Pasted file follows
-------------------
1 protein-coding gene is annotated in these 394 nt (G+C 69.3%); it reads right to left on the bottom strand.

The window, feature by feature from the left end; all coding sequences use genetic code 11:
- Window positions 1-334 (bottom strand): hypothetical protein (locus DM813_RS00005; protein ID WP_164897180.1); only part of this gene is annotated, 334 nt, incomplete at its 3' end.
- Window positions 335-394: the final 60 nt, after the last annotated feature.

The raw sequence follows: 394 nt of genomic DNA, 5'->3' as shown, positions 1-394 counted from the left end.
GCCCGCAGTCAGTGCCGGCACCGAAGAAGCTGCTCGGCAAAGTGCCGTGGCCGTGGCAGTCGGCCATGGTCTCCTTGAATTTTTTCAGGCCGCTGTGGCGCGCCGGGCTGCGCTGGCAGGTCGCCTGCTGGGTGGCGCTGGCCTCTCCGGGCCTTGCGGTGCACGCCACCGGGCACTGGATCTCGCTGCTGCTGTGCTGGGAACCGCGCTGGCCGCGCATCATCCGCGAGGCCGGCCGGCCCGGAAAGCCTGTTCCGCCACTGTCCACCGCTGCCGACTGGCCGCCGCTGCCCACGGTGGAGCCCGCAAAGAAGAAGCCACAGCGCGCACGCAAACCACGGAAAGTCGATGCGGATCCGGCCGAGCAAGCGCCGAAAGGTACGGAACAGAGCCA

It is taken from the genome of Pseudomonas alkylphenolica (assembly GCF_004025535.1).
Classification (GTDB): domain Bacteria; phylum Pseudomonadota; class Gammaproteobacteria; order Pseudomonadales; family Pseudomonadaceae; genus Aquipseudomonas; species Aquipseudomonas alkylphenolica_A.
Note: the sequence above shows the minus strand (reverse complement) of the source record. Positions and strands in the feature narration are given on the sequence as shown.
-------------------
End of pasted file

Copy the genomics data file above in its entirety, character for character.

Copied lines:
1 protein-coding gene is annotated in these 394 nt (G+C 69.3%); it reads right to left on the bottom strand.

The window, feature by feature from the left end; all coding sequences use genetic code 11:
- Window positions 1-334 (bottom strand): hypothetical protein (locus DM813_RS00005; protein ID WP_164897180.1); only part of this gene is annotated, 334 nt, incomplete at its 3' end.
- Window positions 335-394: the final 60 nt, after the last annotated feature.

The raw sequence follows: 394 nt of genomic DNA, 5'->3' as shown, positions 1-394 counted from the left end.
GCCCGCAGTCAGTGCCGGCACCGAAGAAGCTGCTCGGCAAAGTGCCGTGGCCGTGGCAGTCGGCCATGGTCTCCTTGAATTTTTTCAGGCCGCTGTGGCGCGCCGGGCTGCGCTGGCAGGTCGCCTGCTGGGTGGCGCTGGCCTCTCCGGGCCTTGCGGTGCACGCCACCGGGCACTGGATCTCGCTGCTGCTGTGCTGGGAACCGCGCTGGCCGCGCATCATCCGCGAGGCCGGCCGGCCCGGAAAGCCTGTTCCGCCACTGTCCACCGCTGCCGACTGGCCGCCGCTGCCCACGGTGGAGCCCGCAAAGAAGAAGCCACAGCGCGCACGCAAACCACGGAAAGTCGATGCGGATCCGGCCGAGCAAGCGCCGAAAGGTACGGAACAGAGCCA

It is taken from the genome of Pseudomonas alkylphenolica (assembly GCF_004025535.1).
Classification (GTDB): domain Bacteria; phylum Pseudomonadota; class Gammaproteobacteria; order Pseudomonadales; family Pseudomonadaceae; genus Aquipseudomonas; species Aquipseudomonas alkylphenolica_A.
Note: the sequence above shows the minus strand (reverse complement) of the source record. Positions and strands in the feature narration are given on the sequence as shown.